Assault and pepper: Cops trained to spray

A police officer pepper-sprays students at an Occupy protest at University of California, Davis
Two police officers involved in Friday’s pepper-spray incident during the crackdown on Occupy UC Davis protesters have been put on leave. But some commentators say the police using violence against unresisting protesters is part of the academy drill.

The YouTube video showing policeman dousing students point-blank at their head with irritating chemical has gone viral. It reached more than 1.3 million views over the weekend. The majority of comments denounce the apparent police brutality against peaceful demonstrators, whose only fault was that sitting passively and refusing to leave.

Shannon Giammichele, sophomore UC Davis student, who was among the victims of the incident, says getting sprayed by the police resulted in an asthma attack.

“I quickly covered, and next thing you knew you just heard the sound of spray going off and felt it in your mouth and your nose,”
Giammichele told the UD Davis student newspaper Aggie. “I accidentally slipped the lower part of my cover and inhaled pepper spray, so I ended up being transported to the hospital because I have asthma, and I had an asthma attack as a result. It was all over my hands so I got it in my eyes.”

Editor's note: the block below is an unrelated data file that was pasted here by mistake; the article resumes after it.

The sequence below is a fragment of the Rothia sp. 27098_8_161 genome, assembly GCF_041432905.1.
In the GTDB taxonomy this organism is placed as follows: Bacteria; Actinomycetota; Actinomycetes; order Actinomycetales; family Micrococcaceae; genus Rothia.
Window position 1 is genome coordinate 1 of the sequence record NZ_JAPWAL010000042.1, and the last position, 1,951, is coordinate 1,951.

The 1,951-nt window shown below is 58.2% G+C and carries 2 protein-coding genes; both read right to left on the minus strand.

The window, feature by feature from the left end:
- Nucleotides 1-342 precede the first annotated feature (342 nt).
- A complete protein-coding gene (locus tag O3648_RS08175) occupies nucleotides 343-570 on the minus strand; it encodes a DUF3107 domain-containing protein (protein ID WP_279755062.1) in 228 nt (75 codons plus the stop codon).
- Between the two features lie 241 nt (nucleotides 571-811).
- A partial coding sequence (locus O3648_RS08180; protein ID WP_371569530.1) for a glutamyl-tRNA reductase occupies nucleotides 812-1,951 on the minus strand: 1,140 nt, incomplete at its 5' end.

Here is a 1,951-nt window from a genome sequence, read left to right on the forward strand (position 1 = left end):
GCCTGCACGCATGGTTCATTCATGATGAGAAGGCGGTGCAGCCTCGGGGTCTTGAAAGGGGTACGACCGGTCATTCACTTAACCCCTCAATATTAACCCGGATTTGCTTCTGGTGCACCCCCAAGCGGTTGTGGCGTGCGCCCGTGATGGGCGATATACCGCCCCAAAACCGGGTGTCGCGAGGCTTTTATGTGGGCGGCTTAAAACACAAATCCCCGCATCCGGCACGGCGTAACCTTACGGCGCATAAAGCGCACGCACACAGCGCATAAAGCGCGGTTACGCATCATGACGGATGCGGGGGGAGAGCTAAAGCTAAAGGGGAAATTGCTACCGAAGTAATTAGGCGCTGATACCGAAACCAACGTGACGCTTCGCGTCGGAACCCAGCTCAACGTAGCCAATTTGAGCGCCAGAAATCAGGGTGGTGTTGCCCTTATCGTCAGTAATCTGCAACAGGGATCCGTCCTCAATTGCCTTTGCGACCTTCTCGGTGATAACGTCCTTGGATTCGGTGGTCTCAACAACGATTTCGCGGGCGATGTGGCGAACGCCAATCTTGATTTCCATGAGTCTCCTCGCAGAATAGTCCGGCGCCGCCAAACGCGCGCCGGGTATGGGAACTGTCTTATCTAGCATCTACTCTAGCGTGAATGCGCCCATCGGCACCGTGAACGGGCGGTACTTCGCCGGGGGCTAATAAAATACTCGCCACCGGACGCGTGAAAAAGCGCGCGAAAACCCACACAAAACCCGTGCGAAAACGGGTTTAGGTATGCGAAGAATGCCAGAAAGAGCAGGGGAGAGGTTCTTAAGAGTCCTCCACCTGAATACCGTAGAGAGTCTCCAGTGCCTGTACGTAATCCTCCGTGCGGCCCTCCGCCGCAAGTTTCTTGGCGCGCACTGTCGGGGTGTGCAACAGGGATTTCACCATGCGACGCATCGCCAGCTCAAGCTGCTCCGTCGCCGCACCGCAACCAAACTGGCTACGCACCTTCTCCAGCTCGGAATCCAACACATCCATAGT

UC Davis police announced on Sunday that two officers have been placed on administrative leave over the breakdown of the camp at UC Davis Quad.

Peter Moskos, ex-police officer who is now an academic, says pepper-spraying for non-compliance is part of the police academy training, which he calls “dumb-assed”.

“Some people, perhaps those who design training programs, think policing should be a hands-off job. It can’t be and shouldn’t be. And trying to make policing too hands-off means people get Tased and maced for non-compliance. It’s not right. But this is the way many police are trained. That’s a shame,”
he wrote in the Washington Monthly.

Earlier on Saturday a media conference was held at the university by UC Davis Chancellor Linda Katehi and UC Davis Police Chief Annette Spicuzza. Katehi announced that a task force has been gathered to address the incident. A report is to be released within 90 days.

As the conference happened, some 700 protestors – students, alumni and community members – gathered outside the building. The demo calling on the chancellor to resign apparently unnerved the officials, as Katehi left the conference 2 hours and 20 minutes after it ended, the Aggie reports.